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    Research funding for the energy turnaround increasing

    Energy research contributes towards the development of the processes and technologies necessary for achieving the goals of the energy turnaround. The German government has been continuously increasing funding for energy research since 2006. In 2013 alone, it spent 100 million euros more on this than in the prior year. This reinforced above all the research areas of energy efficiency and renewable energy sources. It provided just under 300 million euros for each of these subjects.  more...
     

    Durable diesel engine with electronic control

    The engine manufacturers Hatz developed a diesel engine in the performance class of up to 56 kW with a common-rail injection system. Combined with a more compact design, the Lower Bavarian engineering company significantly reduced consumption. They also reduced both nitrogen oxide emissions with exhaust gas recirculation, and soot particle emissions with an entirely new combustion system. The engine concept developed in the research project is the foundation for a new line of water-cooled diesel engines.  more...
     

    Bee and bumblebee begin field tests

    As part of a joint project with Vattenfall and ZAE Bayern, scientists from the TU Berlin have developed two new absorption chillers. The 50-kW unit, which the researchers have nicknamed Bee, and the larger 160-kW unit called Bumblebee use heat at a low temperature level for generating cooling energy. The prototypes are smaller, lighter and more powerful than comparable systems on the market. A field test is now starting.  more...
     
    Projektinfo 08/2013

    Intelligently controlling CHP plants

    If the wind only blows weakly and the sun does not shine much, the amount of electrical energy fed into the grid drops. The electricity prices then increase on the European Power Energy Exchange (EEX) in Paris. This is when around 800 mini-CHP plants receive the signal to increase their electricity production. The control room belonging to the Lichtblick energy provider controls the CHP plants distributed across Germany, which are linked to one another by radio contact.  more...
     

    On route to a low-energy urban district

    Redeveloping an urban district represents not just an architectural challenge - the tenants behind the facades must also be taken into account. Those involved in the "Weingarten 2020" research project are aiming to meet both demands. With the involvement of the Fraunhofer Institute for Solar Energy Systems ISE, they have created the first passive high-rise building in a district of Freiburg. A further important milestone was the optimisation of the energy supplies.  more...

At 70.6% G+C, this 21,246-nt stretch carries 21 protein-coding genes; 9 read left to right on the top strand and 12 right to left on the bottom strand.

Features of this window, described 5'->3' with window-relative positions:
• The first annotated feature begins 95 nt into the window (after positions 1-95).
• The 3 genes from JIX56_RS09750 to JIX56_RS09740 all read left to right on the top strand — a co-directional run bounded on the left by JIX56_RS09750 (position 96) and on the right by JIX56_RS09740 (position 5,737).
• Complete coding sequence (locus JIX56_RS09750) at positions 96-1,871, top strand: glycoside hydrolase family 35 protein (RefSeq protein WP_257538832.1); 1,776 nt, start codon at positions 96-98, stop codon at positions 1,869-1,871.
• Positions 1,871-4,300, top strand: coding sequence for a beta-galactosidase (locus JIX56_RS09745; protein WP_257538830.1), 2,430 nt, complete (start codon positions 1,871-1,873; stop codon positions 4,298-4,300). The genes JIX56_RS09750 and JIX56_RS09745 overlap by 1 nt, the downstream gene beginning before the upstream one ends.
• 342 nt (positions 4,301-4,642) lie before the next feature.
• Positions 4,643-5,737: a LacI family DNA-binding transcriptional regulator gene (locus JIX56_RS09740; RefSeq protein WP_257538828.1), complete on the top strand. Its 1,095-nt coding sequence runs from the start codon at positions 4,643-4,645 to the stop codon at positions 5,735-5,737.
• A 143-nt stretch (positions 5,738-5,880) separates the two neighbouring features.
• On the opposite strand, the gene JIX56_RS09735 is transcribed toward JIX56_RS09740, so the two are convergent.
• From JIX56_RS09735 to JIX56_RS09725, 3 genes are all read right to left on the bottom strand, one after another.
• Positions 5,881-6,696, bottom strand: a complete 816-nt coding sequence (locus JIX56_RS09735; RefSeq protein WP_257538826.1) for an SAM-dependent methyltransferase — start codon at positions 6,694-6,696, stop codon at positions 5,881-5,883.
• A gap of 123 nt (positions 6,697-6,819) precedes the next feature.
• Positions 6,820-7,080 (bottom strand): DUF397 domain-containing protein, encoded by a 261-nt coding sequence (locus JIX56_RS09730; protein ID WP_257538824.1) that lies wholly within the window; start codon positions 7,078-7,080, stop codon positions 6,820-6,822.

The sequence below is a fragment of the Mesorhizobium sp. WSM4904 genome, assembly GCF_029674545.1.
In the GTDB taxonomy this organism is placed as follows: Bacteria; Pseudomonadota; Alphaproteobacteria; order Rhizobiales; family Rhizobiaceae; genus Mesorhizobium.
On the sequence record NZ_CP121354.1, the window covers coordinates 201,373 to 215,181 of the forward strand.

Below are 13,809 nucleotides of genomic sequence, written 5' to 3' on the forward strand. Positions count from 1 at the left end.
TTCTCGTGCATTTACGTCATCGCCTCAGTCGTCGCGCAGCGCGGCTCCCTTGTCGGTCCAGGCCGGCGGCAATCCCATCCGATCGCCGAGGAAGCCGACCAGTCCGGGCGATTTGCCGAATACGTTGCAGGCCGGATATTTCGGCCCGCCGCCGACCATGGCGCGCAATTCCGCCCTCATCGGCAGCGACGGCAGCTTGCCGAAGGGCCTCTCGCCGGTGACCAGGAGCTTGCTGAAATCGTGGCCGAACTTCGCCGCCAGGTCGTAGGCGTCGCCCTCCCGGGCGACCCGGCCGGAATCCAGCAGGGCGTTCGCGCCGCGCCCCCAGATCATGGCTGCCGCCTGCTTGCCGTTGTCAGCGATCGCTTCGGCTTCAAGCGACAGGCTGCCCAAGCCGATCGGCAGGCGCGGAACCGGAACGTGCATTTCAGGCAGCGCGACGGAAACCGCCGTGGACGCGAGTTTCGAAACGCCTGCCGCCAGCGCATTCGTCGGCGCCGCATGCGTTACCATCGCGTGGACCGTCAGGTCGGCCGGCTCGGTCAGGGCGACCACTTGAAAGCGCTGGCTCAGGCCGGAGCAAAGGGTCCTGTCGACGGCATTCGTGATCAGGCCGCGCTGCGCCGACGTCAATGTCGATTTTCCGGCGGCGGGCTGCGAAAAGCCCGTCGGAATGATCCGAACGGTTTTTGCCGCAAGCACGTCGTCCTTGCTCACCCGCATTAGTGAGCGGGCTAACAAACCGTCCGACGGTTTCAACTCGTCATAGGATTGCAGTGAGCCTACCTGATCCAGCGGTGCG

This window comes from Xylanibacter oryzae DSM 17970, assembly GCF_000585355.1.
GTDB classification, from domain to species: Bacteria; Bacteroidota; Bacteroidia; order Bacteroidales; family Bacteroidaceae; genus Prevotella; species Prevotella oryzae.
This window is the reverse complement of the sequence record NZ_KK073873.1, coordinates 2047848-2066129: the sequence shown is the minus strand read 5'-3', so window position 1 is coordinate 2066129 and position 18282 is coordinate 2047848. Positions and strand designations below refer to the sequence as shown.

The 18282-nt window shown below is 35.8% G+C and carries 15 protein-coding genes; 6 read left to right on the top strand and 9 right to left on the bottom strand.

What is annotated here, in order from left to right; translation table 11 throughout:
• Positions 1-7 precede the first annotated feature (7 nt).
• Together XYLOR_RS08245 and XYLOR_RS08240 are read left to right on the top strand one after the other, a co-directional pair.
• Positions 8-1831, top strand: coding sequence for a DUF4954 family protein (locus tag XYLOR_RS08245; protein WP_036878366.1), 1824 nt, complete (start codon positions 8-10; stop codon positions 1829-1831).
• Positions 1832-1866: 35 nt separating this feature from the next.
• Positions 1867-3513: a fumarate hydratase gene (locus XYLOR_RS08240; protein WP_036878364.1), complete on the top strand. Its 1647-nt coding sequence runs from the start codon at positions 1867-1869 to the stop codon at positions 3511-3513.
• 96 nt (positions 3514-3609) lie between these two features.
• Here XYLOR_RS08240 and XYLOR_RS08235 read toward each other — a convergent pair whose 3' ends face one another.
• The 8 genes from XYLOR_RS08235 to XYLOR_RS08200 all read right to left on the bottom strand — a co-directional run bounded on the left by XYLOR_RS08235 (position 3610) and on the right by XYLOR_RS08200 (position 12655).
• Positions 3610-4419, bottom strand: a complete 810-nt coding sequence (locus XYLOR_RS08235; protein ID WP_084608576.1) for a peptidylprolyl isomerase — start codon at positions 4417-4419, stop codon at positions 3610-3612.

Projektinfo 05/2012

    New approaches to supplying domestic energy

    Fuel cells have unique abilities: in contrast to other co-generation (CHP) plants, they directly convert the chemically bound energy of fuel sources such as hydrogen or natural gas without using a flame. If they are deployed in heating devices, they generate electricity and heat efficiently. Indeed, they are considerably more efficient than combining conventional electricity generation and condensing boilers.  more...
     

    Generating electricity and heat from lean gas

    Large volumes of carbon (coke) are used for the melting process in the cupola furnace, whereby a combustible process gas is formed as a by-product. This so-called cupola furnace gas has a low heating value and has previously been completely combusted for generating the hot blast in the cupola furnace's recuperator. However, in this process only around 35 % of the contained energy is used thermally. Now it is possible to utilise the remaining 65 % of the chemically bound energy that was previously not used in most foundries: a modified biogas combined heat and power plant runs with cupola furnace gas (CFG) from the melting furnace.  more...
     

    Transforming waste heat into electricity

    Anyone generating electricity or operating high-temperature industrial processes produces waste heat. This waste heat is often not utilised, since its economic use does not seem viable. Small plants using the Organic Rankine Cycle (ORC) promise help here: they make the waste heat usable in the form of electricity, improve the cost-effectiveness and reduce CO2 emissions. Researchers from Saarland have developed an engine that uses low-temperature heat to generate electricity very efficiently for a large range of uses.  more...
     

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